Standing amid a desert in Qatar is a series of magnificent mirrors breaking the monotony of the long-forgotten barren land behind which lies a rich history of trade and culture. Olafur Eliasson, an Icelandic-Danish artist known for one of the most beautiful series of sculptures and installations, took the responsibility of retracing our steps back into this coastal town called Al Zubarah. In the late 18th century, Al Zubarah served as a pearling and trading center bustling with people building their lives and relishing their riches in this desert town. Today, the town is claimed as a UNESCO world heritage site with whatever little remains and ruins the place has to offer because of the historical importance it holds despite a climatic downfall.

“Shadows Travelling on the Sea of the Day” Olafur Eliasson’s Site-Specific Installation, opens in Doha, Qatar - Sheet1
The Pearl Emporium of Al Zubarah_©

Since Olafur finds it endearing to work with elemental materials like water, light, and air temperature, he decided to give people a new way of perceiving a small part of Al Zubarah. He designed a conceptual installation of the way the place responds to us and how we respond to it. This instills a realization within us that the land is a reflection of how we treat it and the climatic consequences of doing so. The installation is called “Shadows traveling on the sea of the day”, where the sea refers to the numerous reflections created in each of the mirrored undersides. It consists of twenty colossal mirrored shelters, some of which are supported by three single rings and two double rings located in such a way that they resemble a five-fold symmetrical pattern called the pentagram linked to the patterns of the Islamic culture. In this context, the pentagram may symbolize the five elements known as water, metal, earth, wood, and fire since the artist focused a lot on the elements of nature in most of his designs. 

“Shadows Travelling on the Sea of the Day” Olafur Eliasson’s Site-Specific Installation, opens in Doha, Qatar - Sheet2
Ruins at the site of Al Zubarah_©

The aim was to evoke a divine connection between nature and people by stimulating our perception through mirrors. Olafur Eliasson wanted to create an intermingling series of reflections where we would be looking up into the mirrored undersides only to realize that we are indeed looking down at the earth and ourselves. This in turn heightens the awareness of our presence in the cultural landscape and draws us into a realm of contemplation. As stated by Eliasson “ It is a celebration of everything being and moving through the desert site north of Doha, at the time of your visit- animals, plants, and human beings; stories, traditions, and cultural artifacts; wind, sunlight, air, and the shimmering heat.”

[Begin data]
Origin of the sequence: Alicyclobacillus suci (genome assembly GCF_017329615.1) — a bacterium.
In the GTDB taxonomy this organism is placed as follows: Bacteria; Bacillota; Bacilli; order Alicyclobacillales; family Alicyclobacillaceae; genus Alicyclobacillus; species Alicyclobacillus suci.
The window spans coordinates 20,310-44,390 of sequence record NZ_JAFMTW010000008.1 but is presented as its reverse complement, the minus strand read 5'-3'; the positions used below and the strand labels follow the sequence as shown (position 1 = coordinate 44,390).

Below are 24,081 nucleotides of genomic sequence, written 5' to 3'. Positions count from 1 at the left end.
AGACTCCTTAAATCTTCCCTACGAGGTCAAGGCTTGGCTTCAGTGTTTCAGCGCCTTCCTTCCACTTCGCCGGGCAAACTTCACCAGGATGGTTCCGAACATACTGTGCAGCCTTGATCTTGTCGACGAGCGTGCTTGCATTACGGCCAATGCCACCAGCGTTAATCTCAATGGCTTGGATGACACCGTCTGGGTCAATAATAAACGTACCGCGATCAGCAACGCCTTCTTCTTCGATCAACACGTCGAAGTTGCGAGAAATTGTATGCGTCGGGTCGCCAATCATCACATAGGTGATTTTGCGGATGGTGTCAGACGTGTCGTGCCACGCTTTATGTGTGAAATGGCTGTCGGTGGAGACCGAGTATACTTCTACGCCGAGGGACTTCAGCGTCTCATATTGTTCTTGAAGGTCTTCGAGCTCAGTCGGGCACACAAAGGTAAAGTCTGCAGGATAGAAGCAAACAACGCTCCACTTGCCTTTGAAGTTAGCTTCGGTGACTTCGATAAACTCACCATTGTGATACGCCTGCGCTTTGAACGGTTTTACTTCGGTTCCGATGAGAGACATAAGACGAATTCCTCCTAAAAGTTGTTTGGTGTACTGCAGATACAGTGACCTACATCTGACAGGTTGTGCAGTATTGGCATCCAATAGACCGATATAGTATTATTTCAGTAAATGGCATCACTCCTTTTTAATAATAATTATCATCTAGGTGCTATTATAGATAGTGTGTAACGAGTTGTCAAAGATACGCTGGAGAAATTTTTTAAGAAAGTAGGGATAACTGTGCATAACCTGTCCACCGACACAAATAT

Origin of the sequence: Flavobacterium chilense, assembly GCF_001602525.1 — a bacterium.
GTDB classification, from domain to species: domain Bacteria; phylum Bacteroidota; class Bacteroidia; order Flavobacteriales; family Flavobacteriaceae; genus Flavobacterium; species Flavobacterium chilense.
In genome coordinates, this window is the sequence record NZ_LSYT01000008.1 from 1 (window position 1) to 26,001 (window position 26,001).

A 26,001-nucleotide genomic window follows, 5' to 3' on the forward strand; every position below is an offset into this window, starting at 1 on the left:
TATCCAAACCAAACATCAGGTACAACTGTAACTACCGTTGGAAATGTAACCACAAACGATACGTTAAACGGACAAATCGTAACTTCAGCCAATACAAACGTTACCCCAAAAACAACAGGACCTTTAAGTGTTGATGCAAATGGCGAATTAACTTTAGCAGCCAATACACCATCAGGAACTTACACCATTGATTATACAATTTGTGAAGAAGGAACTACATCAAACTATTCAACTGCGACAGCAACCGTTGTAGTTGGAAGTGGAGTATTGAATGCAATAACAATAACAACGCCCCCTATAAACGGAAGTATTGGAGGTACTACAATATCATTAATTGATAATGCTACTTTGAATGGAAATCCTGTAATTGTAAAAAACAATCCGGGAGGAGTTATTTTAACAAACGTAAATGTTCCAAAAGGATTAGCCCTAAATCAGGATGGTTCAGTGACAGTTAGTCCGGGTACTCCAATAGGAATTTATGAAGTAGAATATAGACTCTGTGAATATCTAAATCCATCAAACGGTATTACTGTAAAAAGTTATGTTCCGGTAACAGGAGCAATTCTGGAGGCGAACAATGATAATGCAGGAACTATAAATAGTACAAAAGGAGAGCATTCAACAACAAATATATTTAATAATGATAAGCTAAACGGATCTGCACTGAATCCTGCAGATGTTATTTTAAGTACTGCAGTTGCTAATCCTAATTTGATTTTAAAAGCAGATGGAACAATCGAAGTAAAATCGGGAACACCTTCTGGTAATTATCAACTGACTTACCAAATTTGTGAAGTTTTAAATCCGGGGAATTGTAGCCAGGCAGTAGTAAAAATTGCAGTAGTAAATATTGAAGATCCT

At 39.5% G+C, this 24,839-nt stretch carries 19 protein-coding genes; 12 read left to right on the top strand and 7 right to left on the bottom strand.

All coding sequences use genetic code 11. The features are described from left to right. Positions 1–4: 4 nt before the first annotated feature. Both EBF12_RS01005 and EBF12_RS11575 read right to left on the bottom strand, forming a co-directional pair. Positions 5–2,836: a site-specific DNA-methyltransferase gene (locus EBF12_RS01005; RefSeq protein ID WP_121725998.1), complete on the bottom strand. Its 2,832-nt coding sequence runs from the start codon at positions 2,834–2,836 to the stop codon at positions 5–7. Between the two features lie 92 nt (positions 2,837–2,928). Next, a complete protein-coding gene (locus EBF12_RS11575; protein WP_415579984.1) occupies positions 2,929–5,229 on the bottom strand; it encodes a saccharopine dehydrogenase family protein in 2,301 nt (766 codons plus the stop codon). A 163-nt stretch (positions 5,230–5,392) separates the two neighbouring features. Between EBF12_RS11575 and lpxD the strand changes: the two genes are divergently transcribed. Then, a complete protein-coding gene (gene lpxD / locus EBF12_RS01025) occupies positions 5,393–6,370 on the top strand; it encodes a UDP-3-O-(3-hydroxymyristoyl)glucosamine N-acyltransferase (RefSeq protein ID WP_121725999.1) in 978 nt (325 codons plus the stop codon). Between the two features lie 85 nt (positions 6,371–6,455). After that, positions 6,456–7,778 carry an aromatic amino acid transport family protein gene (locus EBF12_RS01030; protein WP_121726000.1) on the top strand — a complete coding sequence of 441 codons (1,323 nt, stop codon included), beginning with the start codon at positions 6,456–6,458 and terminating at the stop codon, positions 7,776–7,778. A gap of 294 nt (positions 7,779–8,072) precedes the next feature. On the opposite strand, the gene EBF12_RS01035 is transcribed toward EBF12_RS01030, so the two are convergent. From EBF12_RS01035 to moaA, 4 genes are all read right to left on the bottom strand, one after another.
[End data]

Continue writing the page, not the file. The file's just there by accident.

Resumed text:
“Shadows Travelling on the Sea of the Day” Olafur Eliasson’s Site-Specific Installation, opens in Doha, Qatar - Sheet2
Shadows traveling on the sea of the day_©

Olafur also tells us how this installation helps us ‘resync with nature’ by switching our first-person perspective to a third-person perspective, thereby creating a sense of attachment to the space. One maneuvres the landscape through the massive circular rings that look like portals leading us into a different dimension. The scale of the installation renders us into tiny flecks of living entities that walk the earth. It is best to visit the site-specific installation during the most beautiful times of the day- the sunrise and sunset hours.

“Shadows Travelling on the Sea of the Day” Olafur Eliasson’s Site-Specific Installation, opens in Doha, Qatar - Sheet
Mirrored-undersides and steel rings_©

Eliasson used materials that corresponded with the illusion of the elements of nature like glass mirrors and fiberglass for the mirrored shades, and steel for the circular rings supporting the shades. The ‘Shadows traveling on the sea of the day’ was installed among one of the 100 installations to be showcased across Qatar during the FIFA World Cup 2022. Olafur Eliasson has hoped to touch many hearts and spread awareness about the climate crisis through this exhibition. As one drives by the village of Ain Mohammed and past Fort Zabarah, the installation comes into view, set against a rugged desert landscape in the emptiness of the site where the sky and the sands of time meet.

A contemplative landscape_©

Olafur Eliasson has received numerous awards including the Wolf Prize in Arts, the Crystal Award, and the Breakthrough Prize Trophy only to prove his excellence in the field of contemporary and sculptural art. Olafur’s sculptural installations speak volumes through the stories he weaves together into his art. Each of his exhibitions teleports us into a different atmosphere which never fails to evoke a deeper connection with the message he tries to communicate to us. Some of his other works include ‘The Weather Project’, ‘Sun Window’, ‘The Seeing City’, ‘Big Bang Fountain’, and numerous works installed in different parts of the world. Some of his projects are context-driven to create an interactive element on-site for the people to be able to relate to the project and understand the message behind it. The Shadows traveling on the sea of the day is one such example of how the installation intertwines the endless horizon with a series of contemplative figures embarking a ray of hope upon the beautiful landscape.  



Adiya is an architecture student pursuing her studies in BMS College of Architecture, Bangalore. She believes that architecture can not only be expressed through form but through words too which help evoke certain emotions in the readers. Her passion for art and writing is what peaks her interest in the field of architectural journalism.